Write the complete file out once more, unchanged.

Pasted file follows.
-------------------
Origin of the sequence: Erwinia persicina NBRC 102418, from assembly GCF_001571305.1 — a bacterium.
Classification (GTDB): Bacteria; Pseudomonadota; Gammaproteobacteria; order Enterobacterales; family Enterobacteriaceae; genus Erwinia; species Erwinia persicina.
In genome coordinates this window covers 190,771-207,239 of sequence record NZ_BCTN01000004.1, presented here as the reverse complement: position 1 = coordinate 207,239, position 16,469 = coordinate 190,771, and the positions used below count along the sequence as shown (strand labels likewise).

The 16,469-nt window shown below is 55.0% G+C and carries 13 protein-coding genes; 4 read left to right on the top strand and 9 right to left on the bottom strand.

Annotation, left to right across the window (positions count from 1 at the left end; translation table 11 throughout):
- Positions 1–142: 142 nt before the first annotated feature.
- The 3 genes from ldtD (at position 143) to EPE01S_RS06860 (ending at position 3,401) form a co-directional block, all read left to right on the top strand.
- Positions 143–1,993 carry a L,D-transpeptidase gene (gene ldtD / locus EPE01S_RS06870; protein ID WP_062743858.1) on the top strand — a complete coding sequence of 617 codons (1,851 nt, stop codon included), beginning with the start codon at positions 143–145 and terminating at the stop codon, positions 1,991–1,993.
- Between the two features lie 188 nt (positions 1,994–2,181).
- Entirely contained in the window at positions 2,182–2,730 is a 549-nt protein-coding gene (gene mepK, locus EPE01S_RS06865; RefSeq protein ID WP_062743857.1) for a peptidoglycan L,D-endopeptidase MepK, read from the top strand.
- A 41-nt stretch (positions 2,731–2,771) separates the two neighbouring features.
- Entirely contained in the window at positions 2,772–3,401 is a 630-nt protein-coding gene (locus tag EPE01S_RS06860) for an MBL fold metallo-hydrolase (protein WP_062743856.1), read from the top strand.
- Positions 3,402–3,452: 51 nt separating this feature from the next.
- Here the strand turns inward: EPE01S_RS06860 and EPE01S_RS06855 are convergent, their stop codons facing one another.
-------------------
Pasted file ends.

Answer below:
Origin of the sequence: Erwinia persicina NBRC 102418, from assembly GCF_001571305.1 — a bacterium.
Classification (GTDB): Bacteria; Pseudomonadota; Gammaproteobacteria; order Enterobacterales; family Enterobacteriaceae; genus Erwinia; species Erwinia persicina.
In genome coordinates this window covers 190,771-207,239 of sequence record NZ_BCTN01000004.1, presented here as the reverse complement: position 1 = coordinate 207,239, position 16,469 = coordinate 190,771, and the positions used below count along the sequence as shown (strand labels likewise).

The 16,469-nt window shown below is 55.0% G+C and carries 13 protein-coding genes; 4 read left to right on the top strand and 9 right to left on the bottom strand.

Annotation, left to right across the window (positions count from 1 at the left end; translation table 11 throughout):
- Positions 1–142: 142 nt before the first annotated feature.
- The 3 genes from ldtD (at position 143) to EPE01S_RS06860 (ending at position 3,401) form a co-directional block, all read left to right on the top strand.
- Positions 143–1,993 carry a L,D-transpeptidase gene (gene ldtD / locus EPE01S_RS06870; protein ID WP_062743858.1) on the top strand — a complete coding sequence of 617 codons (1,851 nt, stop codon included), beginning with the start codon at positions 143–145 and terminating at the stop codon, positions 1,991–1,993.
- Between the two features lie 188 nt (positions 1,994–2,181).
- Entirely contained in the window at positions 2,182–2,730 is a 549-nt protein-coding gene (gene mepK, locus EPE01S_RS06865; RefSeq protein ID WP_062743857.1) for a peptidoglycan L,D-endopeptidase MepK, read from the top strand.
- A 41-nt stretch (positions 2,731–2,771) separates the two neighbouring features.
- Entirely contained in the window at positions 2,772–3,401 is a 630-nt protein-coding gene (locus tag EPE01S_RS06860) for an MBL fold metallo-hydrolase (protein WP_062743856.1), read from the top strand.
- Positions 3,402–3,452: 51 nt separating this feature from the next.
- Here the strand turns inward: EPE01S_RS06860 and EPE01S_RS06855 are convergent, their stop codons facing one another.